This new study focuses on two β-glucan-containing products, pre-cooked oat flour (POF) and old-fashioned oats (OFO), and their impact on gut microbiota composition or function. Such analyses provide an insight as to how these products may impact health via gut microbiota modulation, “the study showed that, when tested in the laboratory, both products had a positive impact on components of the gut microbiota that are generally associated with health, Lactobacillaceae and Bifidobacteriaceae, as well as desirable changes in a group of metabolites referred to as the short chained fatty acids. Notably, when one of these products (OFO) was selected to be consumed as part of a human study, several of these desirable changes were again evident” stated Dr. Cotter.
In-vivo validation study
Conducted by Atlantia Clinical Trials, this was a single-blind, placebo-controlled cross over study assessing the effects of old-fashioned oats (OFO) on variables such a faecal bacterial composition and plasma SCFAs. The sample population consisted of healthy adults with elevated levels of cholesterol (within then same range as then in vitro study). Subjects of the study attended six visits over a six-week period (6-week intervention period), followed by a four-week washout phase.
The study consisted of 24 randomised subjects, aged between 18-65 years old, with a BMI of 18.5-30kg. More information on Atlantia’s recruitment strategy can be found here. Prior to the study, subjects were required to write informed consent, and complete the required screening procedures to assess eligibility to enrol in the trial. The screening process for this particular trial consisted of fasted blood sample collection (to examine subjects safety and blood lipid profile), followed by a food frequency questionnaire (as subjects were required to have low to moderate consumption of dietary fibre).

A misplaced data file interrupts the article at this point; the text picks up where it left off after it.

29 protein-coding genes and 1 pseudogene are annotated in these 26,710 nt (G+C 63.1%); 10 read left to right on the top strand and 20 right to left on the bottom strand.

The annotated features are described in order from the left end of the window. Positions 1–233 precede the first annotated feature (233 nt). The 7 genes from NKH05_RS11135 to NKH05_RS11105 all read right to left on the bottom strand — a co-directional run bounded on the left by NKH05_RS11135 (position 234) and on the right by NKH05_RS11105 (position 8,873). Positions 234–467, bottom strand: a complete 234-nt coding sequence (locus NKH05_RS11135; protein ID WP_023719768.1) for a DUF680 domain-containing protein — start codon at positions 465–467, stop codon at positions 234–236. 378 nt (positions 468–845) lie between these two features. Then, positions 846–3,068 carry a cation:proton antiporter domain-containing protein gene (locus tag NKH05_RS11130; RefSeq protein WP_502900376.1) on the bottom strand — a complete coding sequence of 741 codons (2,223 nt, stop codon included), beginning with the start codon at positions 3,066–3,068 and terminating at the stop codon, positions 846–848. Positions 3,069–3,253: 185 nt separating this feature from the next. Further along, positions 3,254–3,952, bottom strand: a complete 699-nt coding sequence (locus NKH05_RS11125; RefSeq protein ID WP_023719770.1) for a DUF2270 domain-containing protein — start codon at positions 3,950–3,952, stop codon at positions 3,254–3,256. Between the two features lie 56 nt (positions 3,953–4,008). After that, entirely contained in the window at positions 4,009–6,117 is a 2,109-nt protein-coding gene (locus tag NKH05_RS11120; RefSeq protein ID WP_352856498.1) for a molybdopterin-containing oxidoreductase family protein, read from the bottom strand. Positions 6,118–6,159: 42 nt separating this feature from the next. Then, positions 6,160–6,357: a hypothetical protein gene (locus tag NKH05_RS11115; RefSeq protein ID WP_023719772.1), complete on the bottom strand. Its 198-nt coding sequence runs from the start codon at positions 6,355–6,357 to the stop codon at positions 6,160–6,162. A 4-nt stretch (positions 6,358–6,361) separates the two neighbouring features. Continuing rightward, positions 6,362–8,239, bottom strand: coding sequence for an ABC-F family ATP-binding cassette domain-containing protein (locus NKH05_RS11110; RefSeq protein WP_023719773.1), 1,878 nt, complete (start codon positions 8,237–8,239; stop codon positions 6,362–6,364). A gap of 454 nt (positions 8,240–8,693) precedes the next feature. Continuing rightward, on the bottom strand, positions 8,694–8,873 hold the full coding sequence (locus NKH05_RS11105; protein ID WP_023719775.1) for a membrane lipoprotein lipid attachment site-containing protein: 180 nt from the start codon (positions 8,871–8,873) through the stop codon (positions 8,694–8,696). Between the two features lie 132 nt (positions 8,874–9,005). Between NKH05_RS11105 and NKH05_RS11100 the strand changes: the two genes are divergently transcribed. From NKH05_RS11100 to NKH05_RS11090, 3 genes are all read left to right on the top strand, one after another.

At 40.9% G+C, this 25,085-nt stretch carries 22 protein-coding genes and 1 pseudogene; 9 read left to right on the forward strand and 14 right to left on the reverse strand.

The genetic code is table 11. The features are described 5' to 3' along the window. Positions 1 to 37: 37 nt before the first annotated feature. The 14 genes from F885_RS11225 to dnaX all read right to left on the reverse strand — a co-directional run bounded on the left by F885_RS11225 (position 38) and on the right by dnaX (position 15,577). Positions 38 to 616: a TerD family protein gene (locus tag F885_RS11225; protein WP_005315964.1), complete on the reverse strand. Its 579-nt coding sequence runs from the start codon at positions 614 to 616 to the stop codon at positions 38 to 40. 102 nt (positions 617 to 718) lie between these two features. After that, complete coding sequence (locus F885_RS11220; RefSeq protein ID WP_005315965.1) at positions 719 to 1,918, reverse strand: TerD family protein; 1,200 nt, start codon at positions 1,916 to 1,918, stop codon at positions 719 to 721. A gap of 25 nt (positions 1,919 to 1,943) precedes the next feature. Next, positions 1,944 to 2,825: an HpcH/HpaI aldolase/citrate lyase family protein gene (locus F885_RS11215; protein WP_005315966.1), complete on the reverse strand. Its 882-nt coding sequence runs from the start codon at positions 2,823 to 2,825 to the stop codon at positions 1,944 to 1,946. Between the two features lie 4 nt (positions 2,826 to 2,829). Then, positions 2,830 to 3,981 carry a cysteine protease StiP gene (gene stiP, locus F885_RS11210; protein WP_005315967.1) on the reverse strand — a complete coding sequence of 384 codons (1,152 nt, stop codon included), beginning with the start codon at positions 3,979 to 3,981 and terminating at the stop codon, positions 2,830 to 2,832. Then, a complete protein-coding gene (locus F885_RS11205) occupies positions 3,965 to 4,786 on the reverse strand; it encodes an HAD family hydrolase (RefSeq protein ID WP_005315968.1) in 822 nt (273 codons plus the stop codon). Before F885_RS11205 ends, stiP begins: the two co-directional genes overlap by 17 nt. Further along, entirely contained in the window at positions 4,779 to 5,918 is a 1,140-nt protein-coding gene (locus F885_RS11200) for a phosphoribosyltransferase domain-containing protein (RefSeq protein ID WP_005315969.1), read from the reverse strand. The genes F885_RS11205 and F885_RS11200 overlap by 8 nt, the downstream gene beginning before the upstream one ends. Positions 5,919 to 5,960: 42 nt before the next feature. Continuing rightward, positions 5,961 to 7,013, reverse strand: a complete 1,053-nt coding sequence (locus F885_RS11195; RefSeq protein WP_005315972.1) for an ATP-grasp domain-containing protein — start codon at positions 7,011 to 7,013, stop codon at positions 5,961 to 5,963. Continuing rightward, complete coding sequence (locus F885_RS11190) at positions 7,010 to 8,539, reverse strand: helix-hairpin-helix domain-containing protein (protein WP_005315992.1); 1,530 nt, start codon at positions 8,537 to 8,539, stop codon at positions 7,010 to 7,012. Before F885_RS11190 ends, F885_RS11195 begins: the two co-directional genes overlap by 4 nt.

In conclusion, the next steps in exploring the role of prebiotics in improving health outcomes related to dietary modulation and well-being, was outlined by Dr, Paul Cotter “the logical next step will be to carry out further human studies, including in specific groups of individuals, to tease out how these findings can best be applied to enhanced health. This research reflects the ever-greater interest in applying prebiotics to modulate the gut microbiota composition and function and, in turn, health”.
Atlantia has experience in inflammatory disease such as IBD, and testing inflammatory biomarkers using a disease activity index. Lastly, Barry will speak on immunity/infection, such as URTI, H. Pylori and antibiotic associated diarrhoea, along with a discussion of the range of measurements which can be utilised, depending on the desired outcome of a study.
Connolly, M., Tzounis, X., Tuohy, K. and Lovegrove, J., 2016. Hypocholesterolemic and Prebiotic Effects of a Whole-Grain Oat-Based Granola Breakfast Cereal in a Cardio-Metabolic “At Risk” Population. Frontiers in Microbiology, 7.
Duysburgh C, Van den Abbeele P, Kamil A, Fleige L, De Chavez PJ, Chu Y, Barton W, O'Sullivan O, Cotter PD, Quilter K, Joyce SA, Murphy M, DunnGalvin G, Dinan TG, Marzorati M. In vitro-in vivo Validation of Stimulatory Effect of Oat Ingredients on Lactobacilli. Pathogens. 2021 Feb 19;10(2):235.
Molly, K., Vande Woestyne, M. and Verstraete, W., 1993. Development of a 5-step multi-chamber reactor as a simulation of the human intestinal microbial ecosystem. Applied Microbiology and Biotechnology, 39(2), pp.254-258.